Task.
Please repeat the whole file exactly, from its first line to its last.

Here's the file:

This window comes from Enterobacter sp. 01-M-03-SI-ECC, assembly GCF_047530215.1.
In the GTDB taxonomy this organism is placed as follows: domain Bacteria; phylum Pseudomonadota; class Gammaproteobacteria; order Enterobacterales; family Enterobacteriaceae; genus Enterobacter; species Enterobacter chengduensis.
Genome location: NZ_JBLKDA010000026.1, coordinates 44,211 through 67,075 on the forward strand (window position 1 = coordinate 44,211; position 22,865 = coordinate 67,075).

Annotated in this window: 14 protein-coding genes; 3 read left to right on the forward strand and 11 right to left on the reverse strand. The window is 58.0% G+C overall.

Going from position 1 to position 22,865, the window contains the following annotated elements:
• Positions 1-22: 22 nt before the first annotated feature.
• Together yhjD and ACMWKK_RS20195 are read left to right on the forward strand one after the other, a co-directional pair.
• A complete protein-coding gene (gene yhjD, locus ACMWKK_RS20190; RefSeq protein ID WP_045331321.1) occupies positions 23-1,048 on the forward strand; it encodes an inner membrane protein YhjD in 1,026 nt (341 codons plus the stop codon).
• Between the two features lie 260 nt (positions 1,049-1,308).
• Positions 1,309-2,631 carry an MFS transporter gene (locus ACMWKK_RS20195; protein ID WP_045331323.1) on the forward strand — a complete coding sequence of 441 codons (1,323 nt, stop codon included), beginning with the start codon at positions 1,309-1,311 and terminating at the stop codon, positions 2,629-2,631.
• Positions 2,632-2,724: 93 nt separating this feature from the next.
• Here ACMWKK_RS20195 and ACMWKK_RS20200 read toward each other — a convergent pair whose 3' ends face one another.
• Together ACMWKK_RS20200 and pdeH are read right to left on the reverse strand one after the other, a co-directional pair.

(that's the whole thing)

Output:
This window comes from Enterobacter sp. 01-M-03-SI-ECC, assembly GCF_047530215.1.
In the GTDB taxonomy this organism is placed as follows: domain Bacteria; phylum Pseudomonadota; class Gammaproteobacteria; order Enterobacterales; family Enterobacteriaceae; genus Enterobacter; species Enterobacter chengduensis.
Genome location: NZ_JBLKDA010000026.1, coordinates 44,211 through 67,075 on the forward strand (window position 1 = coordinate 44,211; position 22,865 = coordinate 67,075).

Annotated in this window: 14 protein-coding genes; 3 read left to right on the forward strand and 11 right to left on the reverse strand. The window is 58.0% G+C overall.

Going from position 1 to position 22,865, the window contains the following annotated elements:
• Positions 1-22: 22 nt before the first annotated feature.
• Together yhjD and ACMWKK_RS20195 are read left to right on the forward strand one after the other, a co-directional pair.
• A complete protein-coding gene (gene yhjD, locus ACMWKK_RS20190; RefSeq protein ID WP_045331321.1) occupies positions 23-1,048 on the forward strand; it encodes an inner membrane protein YhjD in 1,026 nt (341 codons plus the stop codon).
• Between the two features lie 260 nt (positions 1,049-1,308).
• Positions 1,309-2,631 carry an MFS transporter gene (locus ACMWKK_RS20195; protein ID WP_045331323.1) on the forward strand — a complete coding sequence of 441 codons (1,323 nt, stop codon included), beginning with the start codon at positions 1,309-1,311 and terminating at the stop codon, positions 2,629-2,631.
• Positions 2,632-2,724: 93 nt separating this feature from the next.
• Here ACMWKK_RS20195 and ACMWKK_RS20200 read toward each other — a convergent pair whose 3' ends face one another.
• Together ACMWKK_RS20200 and pdeH are read right to left on the reverse strand one after the other, a co-directional pair.